Being a parent is no easy job, so if you have a teenager that is acting unruly, depressed, or anti-social, it can feel like they’re on a runaway train and you have to find a way to stop them from derailing. When your child is upset, you can’t help but feel upset, too.
When they are outside the walls of your home, it is only natural to feel powerless and at a loss for how to get them to listen to your words. They can make it clear that they don’t care about anything and that they’ll do whatever they want, but it is important to avoid going toe-to-toe in a heated argument. You may lose the battles, but you can still win their hearts. Teenagers think emotionally and irrationally, so this is where your experience and tact is needed to put them back on the right path.
Despite how much your teenager may protest that they do whatever they want and won’t listen to anything you say, children will always model their behavior after their parents, whether that is in spite or in stride. Same goes for what your body language is telling them as you attempt to reason with them. You can speak in the most monotone way, but if you’re staring them down or being flippant, they will pick that up right away.
Instead, talk to them in a humbled approach, don’t be condescending and listen to their criticisms and concerns. As soon as you start becoming more commanding or dismissive, you will see arguments get out of hand in a second. Even if they are fully in the wrong, you need to get them to understand why they are wrong, or it will constantly be a war of words and differences.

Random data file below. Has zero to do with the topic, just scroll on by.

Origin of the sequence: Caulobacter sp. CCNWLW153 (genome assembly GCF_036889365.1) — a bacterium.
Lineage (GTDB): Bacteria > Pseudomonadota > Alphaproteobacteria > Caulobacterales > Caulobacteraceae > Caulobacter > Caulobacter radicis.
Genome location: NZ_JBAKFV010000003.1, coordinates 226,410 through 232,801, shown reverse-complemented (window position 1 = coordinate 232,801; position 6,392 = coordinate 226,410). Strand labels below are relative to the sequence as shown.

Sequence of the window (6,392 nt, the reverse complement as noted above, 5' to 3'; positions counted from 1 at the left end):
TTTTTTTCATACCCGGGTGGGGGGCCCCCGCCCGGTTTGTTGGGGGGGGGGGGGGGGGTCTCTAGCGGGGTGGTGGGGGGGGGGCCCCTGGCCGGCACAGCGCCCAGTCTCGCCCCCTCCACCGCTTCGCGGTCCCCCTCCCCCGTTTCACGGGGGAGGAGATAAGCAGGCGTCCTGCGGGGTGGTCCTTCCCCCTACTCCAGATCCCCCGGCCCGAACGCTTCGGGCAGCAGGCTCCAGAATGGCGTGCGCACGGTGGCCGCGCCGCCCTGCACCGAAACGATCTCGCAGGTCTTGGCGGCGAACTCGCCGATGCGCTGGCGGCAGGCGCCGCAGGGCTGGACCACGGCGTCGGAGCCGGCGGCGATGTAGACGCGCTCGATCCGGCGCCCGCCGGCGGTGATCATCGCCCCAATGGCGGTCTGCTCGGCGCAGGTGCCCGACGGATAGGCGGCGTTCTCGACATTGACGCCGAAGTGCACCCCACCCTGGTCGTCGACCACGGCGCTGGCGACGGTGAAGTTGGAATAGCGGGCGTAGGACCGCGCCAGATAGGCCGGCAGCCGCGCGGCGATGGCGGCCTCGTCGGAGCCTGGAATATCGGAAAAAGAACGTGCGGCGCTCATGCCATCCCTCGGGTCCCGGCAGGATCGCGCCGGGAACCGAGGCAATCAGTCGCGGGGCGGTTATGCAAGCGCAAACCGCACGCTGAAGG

If your teenager is always angry, no matter how serious of an argument you may have with them, it is important to break the cycle by implementing positive behavioral habits. You can essentially “reset” their thought process by suggesting that both of you take deep breaths for 30 seconds or so. This shouldn’t just be saved for a last-ditch effort to calm them down, it is less likely to be entertained when it reaches that point, typically needing physical restraint.
Teach them this technique because it is not just a successful distraction, it provides real benefits through oxygenation and lowering of blood pressure.
Families who argue a lot or contain unnecessary amounts of anger and negativity are not that way by accident. There are underlying trust issues and resentment that need to be addressed or the anger will always find its way into every little opportunity. Teenagers want to be rebellious, there’s nothing you can do about this except teach them self-control, self-confidence, and humility.
There are far too many of us who must win all arguments, but when they get out of hand, you must also know yourself and know when it is not worth any value to keep going on. That is why, for many situations, when dealing with an angry teen, sometimes it’s best to just walk away before anyone says anything they will end up regretting later. This level of maturity pays major dividends when your teenager reaches adulthood.
If none of this is allowing you to make any progress with your troubled teenager, do not think that asking for outside help from a counselor is a sign of weakness or surrender. They have dedicated their lives to understanding others, parents are only human and cannot be experts at everything.